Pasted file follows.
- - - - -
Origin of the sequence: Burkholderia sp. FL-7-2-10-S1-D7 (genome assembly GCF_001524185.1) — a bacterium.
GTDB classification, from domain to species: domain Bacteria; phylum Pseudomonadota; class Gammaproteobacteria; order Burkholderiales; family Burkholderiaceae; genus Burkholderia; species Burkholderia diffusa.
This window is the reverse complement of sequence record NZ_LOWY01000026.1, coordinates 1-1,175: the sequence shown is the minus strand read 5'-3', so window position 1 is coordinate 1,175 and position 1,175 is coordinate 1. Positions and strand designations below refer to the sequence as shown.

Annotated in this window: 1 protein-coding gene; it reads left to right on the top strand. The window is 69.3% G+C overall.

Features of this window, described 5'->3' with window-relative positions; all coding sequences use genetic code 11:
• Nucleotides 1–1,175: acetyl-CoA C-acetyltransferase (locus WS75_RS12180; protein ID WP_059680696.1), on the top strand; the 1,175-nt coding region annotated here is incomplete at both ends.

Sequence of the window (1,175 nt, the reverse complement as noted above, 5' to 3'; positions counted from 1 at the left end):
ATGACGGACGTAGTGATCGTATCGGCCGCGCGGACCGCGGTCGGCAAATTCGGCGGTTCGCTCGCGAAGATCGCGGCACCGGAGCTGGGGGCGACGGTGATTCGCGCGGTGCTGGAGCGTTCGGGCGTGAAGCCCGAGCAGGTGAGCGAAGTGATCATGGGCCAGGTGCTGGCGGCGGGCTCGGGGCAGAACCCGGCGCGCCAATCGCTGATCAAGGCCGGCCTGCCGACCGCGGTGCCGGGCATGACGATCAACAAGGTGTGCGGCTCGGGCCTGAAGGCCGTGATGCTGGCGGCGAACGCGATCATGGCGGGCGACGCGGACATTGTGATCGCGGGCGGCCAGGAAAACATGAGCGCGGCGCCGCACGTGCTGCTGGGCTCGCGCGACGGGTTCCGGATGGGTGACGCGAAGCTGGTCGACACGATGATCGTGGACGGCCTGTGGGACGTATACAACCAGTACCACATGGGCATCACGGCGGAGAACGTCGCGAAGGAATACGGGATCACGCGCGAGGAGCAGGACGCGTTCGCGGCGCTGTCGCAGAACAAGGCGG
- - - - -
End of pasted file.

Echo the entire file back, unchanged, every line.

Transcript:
Origin of the sequence: Burkholderia sp. FL-7-2-10-S1-D7 (genome assembly GCF_001524185.1) — a bacterium.
GTDB classification, from domain to species: domain Bacteria; phylum Pseudomonadota; class Gammaproteobacteria; order Burkholderiales; family Burkholderiaceae; genus Burkholderia; species Burkholderia diffusa.
This window is the reverse complement of sequence record NZ_LOWY01000026.1, coordinates 1-1,175: the sequence shown is the minus strand read 5'-3', so window position 1 is coordinate 1,175 and position 1,175 is coordinate 1. Positions and strand designations below refer to the sequence as shown.

Annotated in this window: 1 protein-coding gene; it reads left to right on the top strand. The window is 69.3% G+C overall.

Features of this window, described 5'->3' with window-relative positions; all coding sequences use genetic code 11:
• Nucleotides 1–1,175: acetyl-CoA C-acetyltransferase (locus WS75_RS12180; protein ID WP_059680696.1), on the top strand; the 1,175-nt coding region annotated here is incomplete at both ends.

Sequence of the window (1,175 nt, the reverse complement as noted above, 5' to 3'; positions counted from 1 at the left end):
ATGACGGACGTAGTGATCGTATCGGCCGCGCGGACCGCGGTCGGCAAATTCGGCGGTTCGCTCGCGAAGATCGCGGCACCGGAGCTGGGGGCGACGGTGATTCGCGCGGTGCTGGAGCGTTCGGGCGTGAAGCCCGAGCAGGTGAGCGAAGTGATCATGGGCCAGGTGCTGGCGGCGGGCTCGGGGCAGAACCCGGCGCGCCAATCGCTGATCAAGGCCGGCCTGCCGACCGCGGTGCCGGGCATGACGATCAACAAGGTGTGCGGCTCGGGCCTGAAGGCCGTGATGCTGGCGGCGAACGCGATCATGGCGGGCGACGCGGACATTGTGATCGCGGGCGGCCAGGAAAACATGAGCGCGGCGCCGCACGTGCTGCTGGGCTCGCGCGACGGGTTCCGGATGGGTGACGCGAAGCTGGTCGACACGATGATCGTGGACGGCCTGTGGGACGTATACAACCAGTACCACATGGGCATCACGGCGGAGAACGTCGCGAAGGAATACGGGATCACGCGCGAGGAGCAGGACGCGTTCGCGGCGCTGTCGCAGAACAAGGCGG